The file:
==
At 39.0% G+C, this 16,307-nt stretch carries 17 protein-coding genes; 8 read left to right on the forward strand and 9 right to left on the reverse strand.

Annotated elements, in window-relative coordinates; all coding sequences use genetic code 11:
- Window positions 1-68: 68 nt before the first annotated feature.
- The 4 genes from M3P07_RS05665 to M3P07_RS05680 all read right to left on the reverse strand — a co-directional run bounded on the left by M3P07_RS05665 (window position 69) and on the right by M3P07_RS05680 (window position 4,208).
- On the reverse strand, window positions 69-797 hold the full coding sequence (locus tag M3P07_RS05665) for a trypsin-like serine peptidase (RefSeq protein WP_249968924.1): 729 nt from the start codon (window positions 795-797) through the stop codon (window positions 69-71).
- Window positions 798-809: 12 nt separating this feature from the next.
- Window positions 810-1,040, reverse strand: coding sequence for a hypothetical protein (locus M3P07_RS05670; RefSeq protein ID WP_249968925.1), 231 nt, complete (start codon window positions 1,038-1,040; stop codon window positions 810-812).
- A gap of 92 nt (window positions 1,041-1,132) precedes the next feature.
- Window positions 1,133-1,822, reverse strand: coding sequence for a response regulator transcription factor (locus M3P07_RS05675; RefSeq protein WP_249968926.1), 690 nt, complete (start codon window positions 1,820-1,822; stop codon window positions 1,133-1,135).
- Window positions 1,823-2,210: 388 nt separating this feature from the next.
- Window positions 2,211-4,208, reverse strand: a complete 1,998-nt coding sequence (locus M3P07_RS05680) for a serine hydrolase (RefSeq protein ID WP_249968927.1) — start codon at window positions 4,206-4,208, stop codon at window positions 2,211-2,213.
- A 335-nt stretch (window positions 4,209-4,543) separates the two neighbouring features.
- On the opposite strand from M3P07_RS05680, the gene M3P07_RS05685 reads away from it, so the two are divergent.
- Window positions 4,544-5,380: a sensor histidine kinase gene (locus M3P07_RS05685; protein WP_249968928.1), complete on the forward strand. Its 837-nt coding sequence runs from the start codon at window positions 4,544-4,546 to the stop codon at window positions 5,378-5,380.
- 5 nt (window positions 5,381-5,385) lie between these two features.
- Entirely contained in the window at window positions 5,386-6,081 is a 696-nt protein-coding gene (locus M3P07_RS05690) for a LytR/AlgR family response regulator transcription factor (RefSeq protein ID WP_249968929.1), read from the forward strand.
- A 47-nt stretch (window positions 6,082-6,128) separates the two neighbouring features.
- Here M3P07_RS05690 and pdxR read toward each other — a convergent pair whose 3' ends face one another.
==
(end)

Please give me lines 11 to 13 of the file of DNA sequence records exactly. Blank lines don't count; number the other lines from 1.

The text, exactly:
- Window positions 2,211-4,208, reverse strand: a complete 1,998-nt coding sequence (locus M3P07_RS05680) for a serine hydrolase (RefSeq protein ID WP_249968927.1) — start codon at window positions 4,206-4,208, stop codon at window positions 2,211-2,213.
- A 335-nt stretch (window positions 4,209-4,543) separates the two neighbouring features.
- On the opposite strand from M3P07_RS05680, the gene M3P07_RS05685 reads away from it, so the two are divergent.